"Our study reported none of the specific abnormalities linked to male factor infertility, medications or other environmental triggers such as extended in vitro culture, which have been reported by other studies," she said.

"When you think about it, the reproductive medical field has created a new sub-population. These children are now reaching puberty and their fertility status still remains to be assessed. Therefore, the continuous monitoring of children generated through artificial conception is of paramount importance," she concluded.


'/>"/>

Contact: Mary Rice
mary@mrcommunication.org
European Society for Human Reproduction and Embryology
Source:Eurekalert

Related biology news :

1. Babies born to native high-altitude mothers have decreased risk of low birth weight
2. Tufted bacteria cause infection in premature babies
3. Engineering bouncing babies, 1 at a time
4. Mama whales teach babies where to eat
5. Study finds rescue course of antenatal steroids improves outcome in premature babies
6. Consumers desire more genetic testing, but not designer babies
7. World breakthrough in treating premature babies
8. Virus weaves itself into the DNA transferred from parents to babies
9. Codeine not safe for all breastfeeding moms and their babies
10. Embryo biopsy does not affect early growth and risk of congenital malformations in PGD/PGS babies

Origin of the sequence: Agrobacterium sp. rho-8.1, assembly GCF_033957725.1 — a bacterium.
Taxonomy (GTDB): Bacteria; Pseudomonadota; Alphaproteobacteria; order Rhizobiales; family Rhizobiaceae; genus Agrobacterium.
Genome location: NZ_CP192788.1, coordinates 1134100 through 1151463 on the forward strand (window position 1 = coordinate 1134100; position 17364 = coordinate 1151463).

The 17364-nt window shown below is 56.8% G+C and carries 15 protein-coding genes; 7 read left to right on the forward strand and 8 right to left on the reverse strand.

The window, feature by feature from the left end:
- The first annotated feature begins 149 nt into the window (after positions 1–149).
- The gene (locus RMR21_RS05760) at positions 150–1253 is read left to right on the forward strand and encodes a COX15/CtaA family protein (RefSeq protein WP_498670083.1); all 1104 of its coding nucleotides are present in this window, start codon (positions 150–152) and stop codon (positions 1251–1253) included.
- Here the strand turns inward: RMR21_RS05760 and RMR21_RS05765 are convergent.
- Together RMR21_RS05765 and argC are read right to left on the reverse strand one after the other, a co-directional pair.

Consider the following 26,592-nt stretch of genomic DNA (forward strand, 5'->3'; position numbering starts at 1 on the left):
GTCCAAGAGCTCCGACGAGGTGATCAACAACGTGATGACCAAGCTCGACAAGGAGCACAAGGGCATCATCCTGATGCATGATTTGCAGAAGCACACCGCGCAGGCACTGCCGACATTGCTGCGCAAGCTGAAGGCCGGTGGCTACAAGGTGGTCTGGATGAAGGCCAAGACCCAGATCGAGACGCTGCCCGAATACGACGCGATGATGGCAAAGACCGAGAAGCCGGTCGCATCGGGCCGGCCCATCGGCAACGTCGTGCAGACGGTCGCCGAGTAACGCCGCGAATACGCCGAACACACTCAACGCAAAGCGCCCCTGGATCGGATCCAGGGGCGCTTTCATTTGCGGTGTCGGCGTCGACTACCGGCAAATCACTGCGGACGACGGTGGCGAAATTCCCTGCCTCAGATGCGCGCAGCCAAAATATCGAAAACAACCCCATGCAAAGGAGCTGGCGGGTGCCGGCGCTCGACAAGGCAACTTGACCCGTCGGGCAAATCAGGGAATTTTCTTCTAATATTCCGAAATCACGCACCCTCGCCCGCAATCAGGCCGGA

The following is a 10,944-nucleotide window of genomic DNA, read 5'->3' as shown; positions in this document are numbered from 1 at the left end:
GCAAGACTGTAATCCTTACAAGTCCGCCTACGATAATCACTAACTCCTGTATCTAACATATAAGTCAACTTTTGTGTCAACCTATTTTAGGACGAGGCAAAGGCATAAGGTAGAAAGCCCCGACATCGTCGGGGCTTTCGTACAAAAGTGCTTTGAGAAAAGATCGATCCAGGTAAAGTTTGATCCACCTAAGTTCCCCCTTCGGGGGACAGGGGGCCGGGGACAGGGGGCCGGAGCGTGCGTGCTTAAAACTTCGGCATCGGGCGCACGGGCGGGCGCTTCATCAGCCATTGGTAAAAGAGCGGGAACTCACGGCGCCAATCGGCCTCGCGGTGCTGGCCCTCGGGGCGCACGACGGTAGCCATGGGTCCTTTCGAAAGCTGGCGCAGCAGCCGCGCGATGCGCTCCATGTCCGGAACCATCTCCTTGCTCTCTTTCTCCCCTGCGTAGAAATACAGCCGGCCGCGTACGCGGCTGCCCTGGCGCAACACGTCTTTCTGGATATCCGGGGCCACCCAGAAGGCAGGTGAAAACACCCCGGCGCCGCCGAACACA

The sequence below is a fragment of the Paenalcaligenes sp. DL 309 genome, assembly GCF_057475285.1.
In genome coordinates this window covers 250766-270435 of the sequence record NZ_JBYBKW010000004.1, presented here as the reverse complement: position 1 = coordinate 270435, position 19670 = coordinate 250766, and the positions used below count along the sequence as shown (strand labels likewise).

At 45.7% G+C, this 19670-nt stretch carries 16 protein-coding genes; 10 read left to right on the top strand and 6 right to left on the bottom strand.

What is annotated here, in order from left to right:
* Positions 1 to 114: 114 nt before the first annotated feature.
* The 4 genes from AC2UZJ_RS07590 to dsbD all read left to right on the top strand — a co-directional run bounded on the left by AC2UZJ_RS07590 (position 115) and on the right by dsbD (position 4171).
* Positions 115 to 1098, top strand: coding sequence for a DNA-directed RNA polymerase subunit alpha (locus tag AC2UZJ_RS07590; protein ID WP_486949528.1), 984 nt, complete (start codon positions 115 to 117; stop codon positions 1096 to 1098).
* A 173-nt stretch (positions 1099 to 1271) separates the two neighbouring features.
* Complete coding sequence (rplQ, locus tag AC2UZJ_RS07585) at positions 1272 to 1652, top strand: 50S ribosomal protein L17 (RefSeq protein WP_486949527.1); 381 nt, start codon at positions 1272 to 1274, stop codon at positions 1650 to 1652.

11. Too much or too little weight gain poses risks to pregnant mothers, babies
Post Your Comments:
*Name:
*Comment:
*Email:
(Date:6/22/2016)... , June 22, 2016   ... management and verification solutions, has partnered with ... software solutions for Visitor Management, Self-Service Kiosks ... provides products that add functional enhancements to ... provides corporations and venues with an automated ...
(Date:6/16/2016)... 2016 The global ... reach USD 1.83 billion by 2024, according to ... Technological proliferation and increasing demand in commercial buildings, ... drive the market growth.      (Logo: ... development of advanced multimodal techniques for biometric authentication ...
(Date:6/7/2016)... -- Syngrafii Inc. and San Antonio Credit Union (SACU) ... Syngrafii,s patented LongPen™ eSignature "Wet" solution into SACU,s ... in greater convenience for SACU members and operational ... document workflow and compliance requirements. Logo ... Highlights: ...
Breaking Biology News(10 mins):
(Date:11/30/2016)... 2016 Part of 5m$ Investment in ... ... Aptuit, LLC today announced that it had successfully completed the ... compounds have increased the Screening Collection to over 400,000. The ... capabilities of the company. This expansion, complemented by new robotics ...
(Date:11/30/2016)... ... November 30, 2016 , ... SSCI, the established leader in small-molecule ... of the latest FDA guidance on pharmaceutical cocrystals as drug substance . ... , The event follows the successful November 15th event that took place ...
(Date:11/30/2016)... , ... November 30, 2016 , ... ... the development of a new orally administered treatment for Alzheimer’s disease (AD), today ... of a Phase 2a clinical trial of T3D-959 in mild to moderate Alzheimer’s ...
(Date:11/30/2016)... ... ... With growth rates averaging more than 30% each year, Random42 has quickly outgrown ... expansion in their new office space. The new office has a fantastic location in ... industries, so Random42 Scientific Communication will fit right in. , Ben Ramsbottom, CEO ...
Breaking Biology Technology: